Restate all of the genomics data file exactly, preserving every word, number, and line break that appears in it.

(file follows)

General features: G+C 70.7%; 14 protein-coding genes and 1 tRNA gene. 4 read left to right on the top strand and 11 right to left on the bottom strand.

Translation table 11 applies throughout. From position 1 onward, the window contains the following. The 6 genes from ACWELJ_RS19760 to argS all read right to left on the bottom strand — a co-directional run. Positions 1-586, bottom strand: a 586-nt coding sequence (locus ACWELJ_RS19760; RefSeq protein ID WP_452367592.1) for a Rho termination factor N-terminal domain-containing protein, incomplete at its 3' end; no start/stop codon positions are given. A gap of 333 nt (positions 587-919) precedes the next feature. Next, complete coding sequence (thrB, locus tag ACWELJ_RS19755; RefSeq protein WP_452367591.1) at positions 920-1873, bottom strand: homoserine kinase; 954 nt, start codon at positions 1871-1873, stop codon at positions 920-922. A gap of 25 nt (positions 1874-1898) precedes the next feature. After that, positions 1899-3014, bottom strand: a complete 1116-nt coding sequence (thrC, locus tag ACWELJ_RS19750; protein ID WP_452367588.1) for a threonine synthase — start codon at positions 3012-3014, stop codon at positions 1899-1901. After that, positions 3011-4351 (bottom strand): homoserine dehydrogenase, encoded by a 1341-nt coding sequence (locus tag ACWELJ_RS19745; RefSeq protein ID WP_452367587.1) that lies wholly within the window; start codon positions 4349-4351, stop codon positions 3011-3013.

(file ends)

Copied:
General features: G+C 70.7%; 14 protein-coding genes and 1 tRNA gene. 4 read left to right on the top strand and 11 right to left on the bottom strand.

Translation table 11 applies throughout. From position 1 onward, the window contains the following. The 6 genes from ACWELJ_RS19760 to argS all read right to left on the bottom strand — a co-directional run. Positions 1-586, bottom strand: a 586-nt coding sequence (locus ACWELJ_RS19760; RefSeq protein ID WP_452367592.1) for a Rho termination factor N-terminal domain-containing protein, incomplete at its 3' end; no start/stop codon positions are given. A gap of 333 nt (positions 587-919) precedes the next feature. Next, complete coding sequence (thrB, locus tag ACWELJ_RS19755; RefSeq protein WP_452367591.1) at positions 920-1873, bottom strand: homoserine kinase; 954 nt, start codon at positions 1871-1873, stop codon at positions 920-922. A gap of 25 nt (positions 1874-1898) precedes the next feature. After that, positions 1899-3014, bottom strand: a complete 1116-nt coding sequence (thrC, locus tag ACWELJ_RS19750; protein ID WP_452367588.1) for a threonine synthase — start codon at positions 3012-3014, stop codon at positions 1899-1901. After that, positions 3011-4351 (bottom strand): homoserine dehydrogenase, encoded by a 1341-nt coding sequence (locus tag ACWELJ_RS19745; RefSeq protein ID WP_452367587.1) that lies wholly within the window; start codon positions 4349-4351, stop codon positions 3011-3013.